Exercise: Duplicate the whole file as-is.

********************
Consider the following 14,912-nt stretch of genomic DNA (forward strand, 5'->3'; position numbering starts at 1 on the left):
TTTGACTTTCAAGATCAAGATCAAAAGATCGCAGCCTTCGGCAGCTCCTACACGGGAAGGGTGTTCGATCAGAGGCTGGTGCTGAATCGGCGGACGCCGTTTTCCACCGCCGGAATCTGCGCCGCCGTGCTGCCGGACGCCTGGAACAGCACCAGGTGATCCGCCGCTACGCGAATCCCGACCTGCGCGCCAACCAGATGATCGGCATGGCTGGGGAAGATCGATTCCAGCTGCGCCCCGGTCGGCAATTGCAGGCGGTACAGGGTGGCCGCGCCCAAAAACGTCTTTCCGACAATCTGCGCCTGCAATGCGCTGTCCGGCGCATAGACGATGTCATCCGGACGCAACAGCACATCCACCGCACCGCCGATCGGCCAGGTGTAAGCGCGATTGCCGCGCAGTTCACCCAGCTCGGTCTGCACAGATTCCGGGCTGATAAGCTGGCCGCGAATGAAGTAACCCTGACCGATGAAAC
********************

Consider the following 14,912-nt stretch of genomic DNA (forward strand, 5'->3'; position numbering starts at 1 on the left):
TTTGACTTTCAAGATCAAGATCAAAAGATCGCAGCCTTCGGCAGCTCCTACACGGGAAGGGTGTTCGATCAGAGGCTGGTGCTGAATCGGCGGACGCCGTTTTCCACCGCCGGAATCTGCGCCGCCGTGCTGCCGGACGCCTGGAACAGCACCAGGTGATCCGCCGCTACGCGAATCCCGACCTGCGCGCCAACCAGATGATCGGCATGGCTGGGGAAGATCGATTCCAGCTGCGCCCCGGTCGGCAATTGCAGGCGGTACAGGGTGGCCGCGCCCAAAAACGTCTTTCCGACAATCTGCGCCTGCAATGCGCTGTCCGGCGCATAGACGATGTCATCCGGACGCAACAGCACATCCACCGCACCGCCGATCGGCCAGGTGTAAGCGCGATTGCCGCGCAGTTCACCCAGCTCGGTCTGCACAGATTCCGGGCTGATAAGCTGGCCGCGAATGAAGTAACCCTGACCGATGAAAC